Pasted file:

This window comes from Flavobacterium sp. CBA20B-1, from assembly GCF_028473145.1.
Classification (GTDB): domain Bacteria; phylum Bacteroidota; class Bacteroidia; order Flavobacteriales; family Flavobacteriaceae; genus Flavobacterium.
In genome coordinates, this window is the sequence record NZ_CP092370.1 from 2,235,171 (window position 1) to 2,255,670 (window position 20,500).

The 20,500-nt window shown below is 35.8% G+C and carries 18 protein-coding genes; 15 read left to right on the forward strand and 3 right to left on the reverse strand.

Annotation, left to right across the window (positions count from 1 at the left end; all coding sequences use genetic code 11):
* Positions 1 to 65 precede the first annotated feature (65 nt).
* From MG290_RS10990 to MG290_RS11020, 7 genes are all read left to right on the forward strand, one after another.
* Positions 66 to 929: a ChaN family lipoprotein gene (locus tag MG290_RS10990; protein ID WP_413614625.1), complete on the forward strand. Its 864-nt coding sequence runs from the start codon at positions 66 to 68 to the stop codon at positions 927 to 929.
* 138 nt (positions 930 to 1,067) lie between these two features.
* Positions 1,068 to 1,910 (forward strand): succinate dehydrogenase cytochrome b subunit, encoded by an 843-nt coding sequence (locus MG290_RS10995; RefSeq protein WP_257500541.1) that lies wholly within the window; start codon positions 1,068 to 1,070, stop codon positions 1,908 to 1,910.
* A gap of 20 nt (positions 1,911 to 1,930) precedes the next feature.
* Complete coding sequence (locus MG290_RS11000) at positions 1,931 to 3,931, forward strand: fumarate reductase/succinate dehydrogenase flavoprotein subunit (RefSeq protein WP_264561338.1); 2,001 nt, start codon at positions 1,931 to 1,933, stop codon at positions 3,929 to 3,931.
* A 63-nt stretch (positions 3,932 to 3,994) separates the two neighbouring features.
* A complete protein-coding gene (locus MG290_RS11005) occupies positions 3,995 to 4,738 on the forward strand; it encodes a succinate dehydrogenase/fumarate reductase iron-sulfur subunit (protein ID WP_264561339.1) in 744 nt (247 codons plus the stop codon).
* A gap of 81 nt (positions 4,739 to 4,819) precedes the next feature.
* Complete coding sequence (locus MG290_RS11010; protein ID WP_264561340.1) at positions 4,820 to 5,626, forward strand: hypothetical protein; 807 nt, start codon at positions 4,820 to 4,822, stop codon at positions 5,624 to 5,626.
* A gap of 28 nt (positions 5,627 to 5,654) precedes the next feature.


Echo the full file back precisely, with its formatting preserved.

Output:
This window comes from Flavobacterium sp. CBA20B-1, from assembly GCF_028473145.1.
Classification (GTDB): domain Bacteria; phylum Bacteroidota; class Bacteroidia; order Flavobacteriales; family Flavobacteriaceae; genus Flavobacterium.
In genome coordinates, this window is the sequence record NZ_CP092370.1 from 2,235,171 (window position 1) to 2,255,670 (window position 20,500).

The 20,500-nt window shown below is 35.8% G+C and carries 18 protein-coding genes; 15 read left to right on the forward strand and 3 right to left on the reverse strand.

Annotation, left to right across the window (positions count from 1 at the left end; all coding sequences use genetic code 11):
* Positions 1 to 65 precede the first annotated feature (65 nt).
* From MG290_RS10990 to MG290_RS11020, 7 genes are all read left to right on the forward strand, one after another.
* Positions 66 to 929: a ChaN family lipoprotein gene (locus tag MG290_RS10990; protein ID WP_413614625.1), complete on the forward strand. Its 864-nt coding sequence runs from the start codon at positions 66 to 68 to the stop codon at positions 927 to 929.
* 138 nt (positions 930 to 1,067) lie between these two features.
* Positions 1,068 to 1,910 (forward strand): succinate dehydrogenase cytochrome b subunit, encoded by an 843-nt coding sequence (locus MG290_RS10995; RefSeq protein WP_257500541.1) that lies wholly within the window; start codon positions 1,068 to 1,070, stop codon positions 1,908 to 1,910.
* A gap of 20 nt (positions 1,911 to 1,930) precedes the next feature.
* Complete coding sequence (locus MG290_RS11000) at positions 1,931 to 3,931, forward strand: fumarate reductase/succinate dehydrogenase flavoprotein subunit (RefSeq protein WP_264561338.1); 2,001 nt, start codon at positions 1,931 to 1,933, stop codon at positions 3,929 to 3,931.
* A 63-nt stretch (positions 3,932 to 3,994) separates the two neighbouring features.
* A complete protein-coding gene (locus MG290_RS11005) occupies positions 3,995 to 4,738 on the forward strand; it encodes a succinate dehydrogenase/fumarate reductase iron-sulfur subunit (protein ID WP_264561339.1) in 744 nt (247 codons plus the stop codon).
* A gap of 81 nt (positions 4,739 to 4,819) precedes the next feature.
* Complete coding sequence (locus MG290_RS11010; protein ID WP_264561340.1) at positions 4,820 to 5,626, forward strand: hypothetical protein; 807 nt, start codon at positions 4,820 to 4,822, stop codon at positions 5,624 to 5,626.
* A gap of 28 nt (positions 5,627 to 5,654) precedes the next feature.